Sundance 2013: Female directors poised to make their mark at indie festival

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Robbins’ Girl Rising tells the stories of several girls of different political and socio-economic backgrounds from around the world, narrated by a slew of A-list stars, including Meryl Streep, Anne Hathaway, Kerry Washington, and Selena Gomez. As a male filmmaker, Robbins felt passionate about educating and influencing women to go behind the camera, instead of just in front of it.

“Making a film about educating girls is enough to turn anyone into a rabid feminist, and I’m no exception,” he says. “At every step we sought out great women to collaborate on this project. Overall the movie business is still far too dominated by men. And that’s not just about directors. Outside of a few traditionally female-dominated segments, like wardrobe and casting, the business of making movies — even documentaries — is still a man’s game. … So it’s great to see Sundance leading the way toward a more balanced set of voices in the film industry.”

Those voices include Gregorini, who directed Biel and relative newcomer Kaya Scodelario in Emanuel and the Truth About Fishes (pictured above), about a new neighbor (Biel) shrouded in mystery who becomes the object of preoccupation by a younger woman named Emanuel (Scodelario) and looks eerily like the girl’s dead mother. Emanuel babysits the woman’s newborn, and plunges into a murky, made-up world.

Gregorini says she couldn’t ignore the significance of so many other women also being included. “Hopefully this year’s Sundance lineup sends a clear message to Hollywood and world cinema: ready or not, here we come, not bearing arms, but rather strange and fantastical tales, ones that will enchant and lure and slay you, but a death you will enjoy, because it will be a rebirth and there’s nothing more exciting than shaking things up a bit, pushing the envelope, trying on a pair of ladies panties,” she says, half-jokingly.

“I think this is a very exciting time in independent cinema in part because of our collective growing global consciousness, the margins of what’s of interest have expanded, hunger for truth and meaning have grown and the arcane beat ‘em up, blow it up, me Tarzan, you Jane has perhaps grown a little long in the tooth, so in this moment of searching, Sundance, in their infinite wisdom, has hit upon a zeitgeist.”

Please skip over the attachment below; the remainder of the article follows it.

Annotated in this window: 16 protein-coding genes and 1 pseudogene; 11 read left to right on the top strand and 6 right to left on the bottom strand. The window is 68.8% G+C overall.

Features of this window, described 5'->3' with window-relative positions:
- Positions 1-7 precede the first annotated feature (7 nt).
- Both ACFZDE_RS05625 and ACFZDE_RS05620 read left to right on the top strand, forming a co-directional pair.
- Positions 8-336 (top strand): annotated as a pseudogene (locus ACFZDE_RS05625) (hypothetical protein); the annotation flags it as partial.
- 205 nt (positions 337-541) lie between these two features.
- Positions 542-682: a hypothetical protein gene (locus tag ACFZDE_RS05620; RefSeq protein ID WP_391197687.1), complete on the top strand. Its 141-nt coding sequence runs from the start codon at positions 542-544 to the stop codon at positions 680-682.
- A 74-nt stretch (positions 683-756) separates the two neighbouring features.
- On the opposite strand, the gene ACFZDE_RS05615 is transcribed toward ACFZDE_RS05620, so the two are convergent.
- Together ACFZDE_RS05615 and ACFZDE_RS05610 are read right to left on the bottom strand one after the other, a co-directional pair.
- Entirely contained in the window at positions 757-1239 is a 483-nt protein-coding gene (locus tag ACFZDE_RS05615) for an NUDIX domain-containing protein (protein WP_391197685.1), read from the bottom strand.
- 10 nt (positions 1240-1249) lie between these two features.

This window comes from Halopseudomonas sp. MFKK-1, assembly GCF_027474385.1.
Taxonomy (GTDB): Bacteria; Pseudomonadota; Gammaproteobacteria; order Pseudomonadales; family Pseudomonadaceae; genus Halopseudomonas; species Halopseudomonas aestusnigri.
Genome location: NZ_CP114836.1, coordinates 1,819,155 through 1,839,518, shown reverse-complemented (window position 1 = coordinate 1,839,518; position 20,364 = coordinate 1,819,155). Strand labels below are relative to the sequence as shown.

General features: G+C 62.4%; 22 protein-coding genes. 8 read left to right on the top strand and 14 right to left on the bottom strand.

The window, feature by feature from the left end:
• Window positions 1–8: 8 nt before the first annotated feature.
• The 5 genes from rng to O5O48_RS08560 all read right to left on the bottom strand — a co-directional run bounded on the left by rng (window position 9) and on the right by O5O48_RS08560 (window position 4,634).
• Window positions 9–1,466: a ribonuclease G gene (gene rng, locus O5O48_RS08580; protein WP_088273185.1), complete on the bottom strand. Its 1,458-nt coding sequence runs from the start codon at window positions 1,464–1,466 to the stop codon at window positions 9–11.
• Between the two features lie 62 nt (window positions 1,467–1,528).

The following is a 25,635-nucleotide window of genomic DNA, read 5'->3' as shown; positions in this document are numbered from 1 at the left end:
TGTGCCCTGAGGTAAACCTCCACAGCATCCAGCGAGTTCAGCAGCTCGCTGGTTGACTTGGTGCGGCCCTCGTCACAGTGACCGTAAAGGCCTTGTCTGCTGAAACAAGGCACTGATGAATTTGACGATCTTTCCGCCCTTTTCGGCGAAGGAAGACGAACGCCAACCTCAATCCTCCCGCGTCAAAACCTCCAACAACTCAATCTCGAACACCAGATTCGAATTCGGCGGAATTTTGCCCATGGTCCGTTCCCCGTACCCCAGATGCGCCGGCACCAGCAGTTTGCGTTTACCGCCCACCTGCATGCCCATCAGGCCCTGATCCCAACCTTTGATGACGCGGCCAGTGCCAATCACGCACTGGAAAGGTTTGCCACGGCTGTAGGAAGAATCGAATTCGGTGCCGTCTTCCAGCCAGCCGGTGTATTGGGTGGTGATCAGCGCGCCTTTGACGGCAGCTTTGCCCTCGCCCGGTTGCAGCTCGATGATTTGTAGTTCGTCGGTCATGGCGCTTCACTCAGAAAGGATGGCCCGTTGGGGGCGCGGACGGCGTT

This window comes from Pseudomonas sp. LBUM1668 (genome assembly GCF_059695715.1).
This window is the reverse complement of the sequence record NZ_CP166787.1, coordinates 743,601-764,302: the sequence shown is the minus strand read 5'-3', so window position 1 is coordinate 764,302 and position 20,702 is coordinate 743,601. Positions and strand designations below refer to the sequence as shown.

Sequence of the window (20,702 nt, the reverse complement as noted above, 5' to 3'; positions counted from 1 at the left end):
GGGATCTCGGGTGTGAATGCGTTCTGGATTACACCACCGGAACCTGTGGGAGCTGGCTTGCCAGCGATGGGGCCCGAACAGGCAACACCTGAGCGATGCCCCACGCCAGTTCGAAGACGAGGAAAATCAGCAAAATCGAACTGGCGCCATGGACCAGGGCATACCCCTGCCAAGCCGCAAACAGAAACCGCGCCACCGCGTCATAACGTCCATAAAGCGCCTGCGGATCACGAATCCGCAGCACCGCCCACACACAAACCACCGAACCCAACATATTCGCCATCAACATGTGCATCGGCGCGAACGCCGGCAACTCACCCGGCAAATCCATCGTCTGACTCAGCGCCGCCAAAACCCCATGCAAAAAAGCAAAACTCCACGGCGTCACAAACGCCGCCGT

Austenland, an adaptation of Shannon Hale’s light novel, produced by Twilight heavyweight Stephenie Meyer, shows off Keri Russell as a Jane Austen fan obsessed with Mr. Darcy who goes on a trip to England searching for her own British gentleman. “It is fun to know that I am not the lone female director but one of many,” says Hess, the movie’s first-time director who co-wrote the quirky 2004 Sundance hit Napoleon Dynamite with her husband. “Hopefully more women will be inspired and encouraged to direct. We have amazing stories to tell and voices to tell them!

As for fellow first-time feature director Passon, whose Concussion follows a woman’s decision to shake up her life and name (from Abby to Eleanor) following a blow to the head, jumping into the “first” of an equal number of men and women filmmakers in a particular Sundance category brings with it inevitable questions, and potential criticism. But, she notes, it’s just the beginning. “I know there will be a lot of scrutiny. Will these films stand up? Will they move people and make them think? Sundance has been very brave here, but also I know they have a ton of confidence in the films in competition,” says Passon. “I think as more and more women find non-traditional ways to get work seen, we’ll see our numbers rise dramatically. The other thing is that women historically have had a hard time making more than two or three features, and many of the films at Cannes are not by new filmmakers. So women drop off huge in that category. For most of the women at Sundance in competition, this is a first or second feature. So it’s not only Sundance’s willingness to embrace women, it’s really about embracing new voices as well.”

Ass Backwards co-writers and stars Casey Wilson (Happy Endings) and June Diane Raphael (New Girl), who are already picking up major buzz for their Sundance Midnight selection comedy about gal pals Kate (Raphael) and Chloe (Wilson) who take a road trip to their hometown to snag the beauty pageant crown they lost as kids, says that being a woman is incidental when it comes to just creating something funny as hell. “June and I didn’t set out to write and star in a film ‘as female filmmakers,’ we just wanted to make an important, poignant film that opens with a shot of our bare asses. We were brave enough to break that glass ceiling,” jokes Wilson. “I think women have always been multi tasking their A’s off, but it’s wonderful to see so many female driven films being recognized this year at Sundance.”

Raphael added, with her tongue planted firmly in her cheek, “I’m thrilled to be a part of this landmark year for women at Sundance. To honor this occasion I will be burning all of my bras.”

For more film news

Read more:
Joseph Gordon-Levitt to host Sundance Film Festival Awards Ceremony
Ed Burns, Tom Rothman headline Sundance Film Festival juries
Sundance 2013: 4 feature films added to festival slate
Sundance 2013: 4 feature films added to festival slate

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